The Life and Life-Work of Beharmji M. Malabari; Being a Biographical Sketch, with Selections from His Writings and Speeches on Infant Marriage and Enforced Widowhood, and Also His "Rambles of a Pilgrim Reformer"

The Life and Life-Work of Beharmji M. Malabari; Being a Biographical Sketch, with Selections from His Writings and Speeches on Infant Marriage and Enforced Widowhood, and Also His "Rambles of a Pilgrim Reformer"

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This historic book may have numerous typos and missing text. Purchasers can usually download a free scanned copy of the original book (without typos) from the publisher. Not indexed. Not illustrated. 1888 edition. Excerpt: ...(I1) She depends upon man in all concerns of life and is nota free agent; for food, clothing, housing, for everything she is at the mercy of man. (0) This being so, it is very easy for man to betray the poor creature. The result is bodily and mental torture to her, now and then untimely death. If she survives the crisis, she has to commit or connive at infanticide; she then becomes answerable to law. Neither Caste nor Law holds anybody.else responsible. Woman is the only sufferer throughout. The man, who is ten times more guilty than the woman (even granting she is guilty), goes free. He has no bodily or mental agony to suffer, and the law or the Caste can do nothing to him, although he may be known as the father of the child. " 6. Then, look at the pitiable condition of the widow. She is condemned to an unnatural life of starvation all round. And when she tries to obtain that for which her nature hungers and thirsts, she is hounded by society and the StateThe Government provides food even for a criminal. Does it lnow ' 118-I1 many 8. poor widow goes without food and clothing, and is often compelled to sell herself for the necessaries of life? How is it that all Castes do not make provision for destitute widows? " Such is a substance of Mr. Nathubhai's views, for wliiCll he is responsible, and which I have tried to place before the reader as mildly as I could. "A HINDU LADY "-AND HER WOES. "A Hindu Lady," Isee, has not escaped the charge of " exaggeration" from her male-assailants. How could she, poor thing? That is the only "argument" behind which the benevolent let-'-'alone-ist can shield himself. Such and such social evil has been over-painted; therefore the...show more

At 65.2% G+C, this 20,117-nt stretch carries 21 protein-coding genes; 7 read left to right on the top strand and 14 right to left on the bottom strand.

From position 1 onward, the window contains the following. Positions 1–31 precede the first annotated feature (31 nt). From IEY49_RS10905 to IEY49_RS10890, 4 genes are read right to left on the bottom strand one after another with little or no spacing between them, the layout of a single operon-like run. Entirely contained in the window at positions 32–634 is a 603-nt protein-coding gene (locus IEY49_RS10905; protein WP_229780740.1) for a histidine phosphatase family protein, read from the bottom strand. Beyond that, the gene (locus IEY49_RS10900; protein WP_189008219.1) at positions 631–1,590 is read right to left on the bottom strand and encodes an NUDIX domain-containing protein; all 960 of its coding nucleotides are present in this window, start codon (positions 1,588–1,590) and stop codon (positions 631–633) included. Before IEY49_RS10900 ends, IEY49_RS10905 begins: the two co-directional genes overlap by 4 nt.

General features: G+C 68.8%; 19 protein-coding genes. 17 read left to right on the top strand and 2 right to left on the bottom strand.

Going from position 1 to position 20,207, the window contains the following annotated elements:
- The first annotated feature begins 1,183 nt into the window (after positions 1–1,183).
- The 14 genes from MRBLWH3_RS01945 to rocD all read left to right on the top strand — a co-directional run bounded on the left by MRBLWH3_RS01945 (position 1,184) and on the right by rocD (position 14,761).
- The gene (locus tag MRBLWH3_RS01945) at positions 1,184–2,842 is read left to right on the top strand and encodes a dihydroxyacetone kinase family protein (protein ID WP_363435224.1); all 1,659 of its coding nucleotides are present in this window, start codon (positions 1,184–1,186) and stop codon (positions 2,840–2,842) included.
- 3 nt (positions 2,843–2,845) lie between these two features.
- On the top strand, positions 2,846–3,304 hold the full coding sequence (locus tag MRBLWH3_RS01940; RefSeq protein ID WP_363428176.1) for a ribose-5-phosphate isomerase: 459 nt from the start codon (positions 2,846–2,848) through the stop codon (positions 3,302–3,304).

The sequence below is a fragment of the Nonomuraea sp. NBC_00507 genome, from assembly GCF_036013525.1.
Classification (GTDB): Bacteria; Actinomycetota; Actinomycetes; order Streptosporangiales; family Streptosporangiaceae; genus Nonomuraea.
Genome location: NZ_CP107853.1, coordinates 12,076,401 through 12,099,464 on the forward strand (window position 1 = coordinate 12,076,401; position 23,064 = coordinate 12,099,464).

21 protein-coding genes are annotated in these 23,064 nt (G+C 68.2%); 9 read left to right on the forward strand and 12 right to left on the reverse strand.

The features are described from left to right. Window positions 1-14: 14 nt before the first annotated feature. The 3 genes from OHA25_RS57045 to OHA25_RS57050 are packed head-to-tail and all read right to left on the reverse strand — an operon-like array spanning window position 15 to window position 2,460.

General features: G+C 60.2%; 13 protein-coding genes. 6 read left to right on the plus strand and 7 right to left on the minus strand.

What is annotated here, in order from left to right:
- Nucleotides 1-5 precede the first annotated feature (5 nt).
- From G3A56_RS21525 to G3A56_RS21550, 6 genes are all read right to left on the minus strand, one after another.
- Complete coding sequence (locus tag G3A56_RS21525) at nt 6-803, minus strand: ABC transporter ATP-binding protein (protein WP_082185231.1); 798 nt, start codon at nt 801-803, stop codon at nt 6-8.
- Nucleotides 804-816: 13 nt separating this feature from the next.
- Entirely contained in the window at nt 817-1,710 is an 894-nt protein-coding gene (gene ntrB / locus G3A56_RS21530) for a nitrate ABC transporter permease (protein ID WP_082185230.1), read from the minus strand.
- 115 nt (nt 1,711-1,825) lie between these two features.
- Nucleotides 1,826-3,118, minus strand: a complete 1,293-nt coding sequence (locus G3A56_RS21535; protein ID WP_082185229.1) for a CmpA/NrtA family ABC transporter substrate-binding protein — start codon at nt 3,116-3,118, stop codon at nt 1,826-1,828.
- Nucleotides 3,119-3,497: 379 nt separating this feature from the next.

Product details

  • Paperback | 148 pages
  • 189 x 246 x 8mm | 277g
  • Rarebooksclub.com
  • United States
  • English
  • black & white illustrations
  • 1236873351
  • 9781236873354